The OpenLV project held a participant workshop event on 4th June in Bristol, hosted by EA Technology.
Three of the seven community groups taking part in the OpenLV project attended, including recently recruited Yealm Community Energy, along with seven of the businesses/academic participants. OpenLV project partners and suppliers also attended the event including Regen, Centre for Sustainable Energy, NCC and Lucy Electric GridKey.
The purpose of the workshop was to give organisations who have engaged with the OpenLV project a platform to share their project’s progress and findings with each other, highlighting any future opportunities. All of the workshop attendees have commended the event for being a great opportunity to share their experiences and the learning generated through the OpenLV project and to also get an update on the overall progress of the project.
Paul Beck, Director Smart Grids for Lucy Electric GridKey, one of the OpenLV project partner companies, attended the meeting and commented “I was both surprised and delighted by the diversity of ideas being pursued by the community groups, industry and academia as to how to get value from the substation data being made available and as a result we are already in discussions with some of these groups on how to further develop these ideas.”
The key parts of the workshop included participant presentations and a poster session, where the organisations were encouraged to share detail of the projects they have undertaken, why they chose to get involved in OpenLV and what they have learned as a result of their projects.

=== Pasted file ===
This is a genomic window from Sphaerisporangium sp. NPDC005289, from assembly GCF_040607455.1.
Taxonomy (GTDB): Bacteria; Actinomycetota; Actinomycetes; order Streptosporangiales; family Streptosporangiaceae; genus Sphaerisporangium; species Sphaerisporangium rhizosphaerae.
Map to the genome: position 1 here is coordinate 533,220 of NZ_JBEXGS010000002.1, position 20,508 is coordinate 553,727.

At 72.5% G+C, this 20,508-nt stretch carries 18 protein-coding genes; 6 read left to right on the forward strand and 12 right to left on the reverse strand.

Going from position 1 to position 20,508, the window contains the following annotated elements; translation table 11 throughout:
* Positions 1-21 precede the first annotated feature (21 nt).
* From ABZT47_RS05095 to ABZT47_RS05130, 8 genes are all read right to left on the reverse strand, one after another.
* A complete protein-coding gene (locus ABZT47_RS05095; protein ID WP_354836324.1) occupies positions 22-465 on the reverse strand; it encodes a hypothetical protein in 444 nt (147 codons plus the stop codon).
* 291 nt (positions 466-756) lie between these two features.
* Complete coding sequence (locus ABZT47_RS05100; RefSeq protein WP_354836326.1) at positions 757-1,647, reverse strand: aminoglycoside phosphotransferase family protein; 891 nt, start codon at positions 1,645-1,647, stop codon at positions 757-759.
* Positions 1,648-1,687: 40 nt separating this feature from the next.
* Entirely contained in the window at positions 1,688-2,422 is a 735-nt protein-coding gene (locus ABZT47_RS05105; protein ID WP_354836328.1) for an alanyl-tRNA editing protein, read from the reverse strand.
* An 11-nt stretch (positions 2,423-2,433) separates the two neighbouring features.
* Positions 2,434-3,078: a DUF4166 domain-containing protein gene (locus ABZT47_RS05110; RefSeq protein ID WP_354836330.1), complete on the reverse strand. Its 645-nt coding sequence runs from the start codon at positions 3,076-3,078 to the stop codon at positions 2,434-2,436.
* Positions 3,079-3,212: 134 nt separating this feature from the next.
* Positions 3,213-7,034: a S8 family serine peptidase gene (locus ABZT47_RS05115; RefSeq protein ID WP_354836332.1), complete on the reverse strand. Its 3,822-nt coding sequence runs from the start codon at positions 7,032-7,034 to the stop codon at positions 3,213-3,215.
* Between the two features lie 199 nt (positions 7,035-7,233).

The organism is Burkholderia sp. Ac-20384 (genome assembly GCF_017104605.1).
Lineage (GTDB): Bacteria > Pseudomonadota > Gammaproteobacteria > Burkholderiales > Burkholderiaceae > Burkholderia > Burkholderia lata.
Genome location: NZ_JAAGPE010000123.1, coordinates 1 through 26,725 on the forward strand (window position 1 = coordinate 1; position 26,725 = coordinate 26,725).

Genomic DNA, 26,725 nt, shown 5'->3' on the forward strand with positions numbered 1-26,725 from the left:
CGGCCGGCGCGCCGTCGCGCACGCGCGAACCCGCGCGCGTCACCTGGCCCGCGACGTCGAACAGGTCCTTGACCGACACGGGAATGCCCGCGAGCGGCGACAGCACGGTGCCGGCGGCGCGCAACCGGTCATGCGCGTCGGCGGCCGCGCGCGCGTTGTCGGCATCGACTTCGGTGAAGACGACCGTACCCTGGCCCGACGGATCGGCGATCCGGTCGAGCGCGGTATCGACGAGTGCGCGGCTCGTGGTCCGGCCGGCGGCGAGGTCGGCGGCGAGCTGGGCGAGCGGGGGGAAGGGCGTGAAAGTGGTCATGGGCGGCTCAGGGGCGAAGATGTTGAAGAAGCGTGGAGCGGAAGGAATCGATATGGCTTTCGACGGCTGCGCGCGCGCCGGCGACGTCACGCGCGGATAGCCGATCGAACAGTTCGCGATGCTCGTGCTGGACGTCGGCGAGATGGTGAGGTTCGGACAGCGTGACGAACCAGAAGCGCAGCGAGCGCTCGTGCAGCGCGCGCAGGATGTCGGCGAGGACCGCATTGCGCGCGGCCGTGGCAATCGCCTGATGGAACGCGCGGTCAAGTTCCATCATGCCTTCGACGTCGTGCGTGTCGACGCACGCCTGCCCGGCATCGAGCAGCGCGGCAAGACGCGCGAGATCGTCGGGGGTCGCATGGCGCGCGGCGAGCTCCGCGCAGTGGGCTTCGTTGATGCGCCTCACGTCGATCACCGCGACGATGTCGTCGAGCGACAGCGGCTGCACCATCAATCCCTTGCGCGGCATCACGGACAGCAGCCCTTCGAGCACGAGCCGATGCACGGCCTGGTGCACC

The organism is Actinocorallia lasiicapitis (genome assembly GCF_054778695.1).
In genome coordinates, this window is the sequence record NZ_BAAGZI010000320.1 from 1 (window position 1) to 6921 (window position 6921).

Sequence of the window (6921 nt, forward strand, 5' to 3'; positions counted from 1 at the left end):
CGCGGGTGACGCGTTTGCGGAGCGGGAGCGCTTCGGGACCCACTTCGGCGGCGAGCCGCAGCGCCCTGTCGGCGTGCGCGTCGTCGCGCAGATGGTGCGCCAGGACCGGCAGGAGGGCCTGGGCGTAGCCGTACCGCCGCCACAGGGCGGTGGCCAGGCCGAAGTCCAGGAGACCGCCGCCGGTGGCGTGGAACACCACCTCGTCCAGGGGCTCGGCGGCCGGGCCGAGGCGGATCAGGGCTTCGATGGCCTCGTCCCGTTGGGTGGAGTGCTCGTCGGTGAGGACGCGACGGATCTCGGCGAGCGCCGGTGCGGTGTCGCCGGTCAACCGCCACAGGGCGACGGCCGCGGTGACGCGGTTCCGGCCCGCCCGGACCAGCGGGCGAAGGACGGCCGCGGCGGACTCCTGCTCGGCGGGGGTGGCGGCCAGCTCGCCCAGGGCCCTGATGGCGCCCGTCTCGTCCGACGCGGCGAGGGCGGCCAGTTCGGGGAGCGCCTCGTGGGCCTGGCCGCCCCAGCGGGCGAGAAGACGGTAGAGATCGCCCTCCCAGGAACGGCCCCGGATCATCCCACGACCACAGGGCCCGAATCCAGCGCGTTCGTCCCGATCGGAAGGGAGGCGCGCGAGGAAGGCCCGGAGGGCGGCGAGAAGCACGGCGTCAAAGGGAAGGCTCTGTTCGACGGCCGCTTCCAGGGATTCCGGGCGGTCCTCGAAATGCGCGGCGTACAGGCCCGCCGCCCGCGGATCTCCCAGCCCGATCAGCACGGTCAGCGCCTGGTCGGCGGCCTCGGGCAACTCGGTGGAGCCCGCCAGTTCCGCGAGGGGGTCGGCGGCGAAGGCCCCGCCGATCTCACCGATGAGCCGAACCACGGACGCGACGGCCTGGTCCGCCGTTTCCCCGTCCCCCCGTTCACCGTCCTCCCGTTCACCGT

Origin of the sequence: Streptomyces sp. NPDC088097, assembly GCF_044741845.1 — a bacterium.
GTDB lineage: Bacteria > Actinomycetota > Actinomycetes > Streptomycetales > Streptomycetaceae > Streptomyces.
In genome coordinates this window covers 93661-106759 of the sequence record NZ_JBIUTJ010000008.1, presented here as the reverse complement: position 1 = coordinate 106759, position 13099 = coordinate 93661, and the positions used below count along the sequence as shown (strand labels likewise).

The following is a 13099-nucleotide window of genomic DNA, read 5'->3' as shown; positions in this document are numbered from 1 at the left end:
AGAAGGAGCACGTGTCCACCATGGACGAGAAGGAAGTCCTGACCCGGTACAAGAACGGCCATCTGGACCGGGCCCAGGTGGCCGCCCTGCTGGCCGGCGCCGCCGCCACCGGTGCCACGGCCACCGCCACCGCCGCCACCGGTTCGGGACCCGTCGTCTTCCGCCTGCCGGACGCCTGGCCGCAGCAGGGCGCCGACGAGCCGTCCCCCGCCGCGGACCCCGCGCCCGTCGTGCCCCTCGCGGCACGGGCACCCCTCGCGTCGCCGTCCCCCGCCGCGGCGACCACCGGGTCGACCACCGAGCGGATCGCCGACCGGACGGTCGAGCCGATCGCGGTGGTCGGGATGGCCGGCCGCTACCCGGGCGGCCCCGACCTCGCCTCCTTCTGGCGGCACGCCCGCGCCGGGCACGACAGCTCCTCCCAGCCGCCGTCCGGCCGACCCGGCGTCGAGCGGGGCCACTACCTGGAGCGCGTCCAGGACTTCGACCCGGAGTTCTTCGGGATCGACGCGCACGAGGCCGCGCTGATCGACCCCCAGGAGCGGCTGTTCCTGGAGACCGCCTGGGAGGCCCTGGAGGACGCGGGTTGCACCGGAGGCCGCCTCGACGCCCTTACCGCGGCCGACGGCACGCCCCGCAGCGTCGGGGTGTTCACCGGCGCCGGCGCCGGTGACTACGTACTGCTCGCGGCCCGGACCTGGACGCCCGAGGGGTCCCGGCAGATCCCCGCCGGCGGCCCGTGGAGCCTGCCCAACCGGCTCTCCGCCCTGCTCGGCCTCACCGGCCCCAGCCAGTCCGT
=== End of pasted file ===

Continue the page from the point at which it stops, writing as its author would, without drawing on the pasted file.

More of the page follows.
Many participants were keen to present at the workshop including community group Owen Square Community Energy and businesses such as Upside Energy, Orxagrid, Equiwatt and Egnida.
Orxagrid have developed a Voltage Violation Prediction Application using data from the OpenLV project, therefore grasped the opportunity to present and share the success of their project. The app could assist Distribution Network Operators to predict likely future voltage violations including sags (not enough voltage) and swells (too much voltage).
Academic participants also presented at the workshop, such as University of Strathclyde who shared details of their research project, which uses real-time OpenLV data to review distribution network loading characteristics. University of Strathclyde discussed their key learning so far which includes on the impact of phase imbalance, load diversity and weather on Low Voltage loads.
The OpenLV project is funded by Ofgem through the Network Innovation Competition (NIC). It is a ground-breaking project that is making electricity data openly available using an innovative open software platform.
Western Power Distribution – Western Power Distribution is the company responsible for electricity distribution in the Midlands, South West and Wales, serving 7.9 million customers. WPD is funding the project and is the principal project partner. The project is taking place in its licence areas.
EA Technology – EA Technology is an employee-owned organisation offering high-tech instruments, software, electrical services and technical consultancy to the operators of power networks around the world. EA Technology is a project partner and is managing the project.
CSE – CSE is an independent national charity which promotes energy sustainability. CSE was responsible for the recruitment and screening of community organisations who wanted to participate in the project. CSE is now mentoring and advising the seven community groups who are participating in OpenLV and developing the web app for the groups to use.
Regen – Regen is an independent not-for-profit organisation that uses its expertise to work with industry, communities and the public sector to revolutionise the way we generate, supply and use energy. Regen is providing cost benefit analysis of the community activities enabled by the OpenLV project. Find out more about the OpenLV projects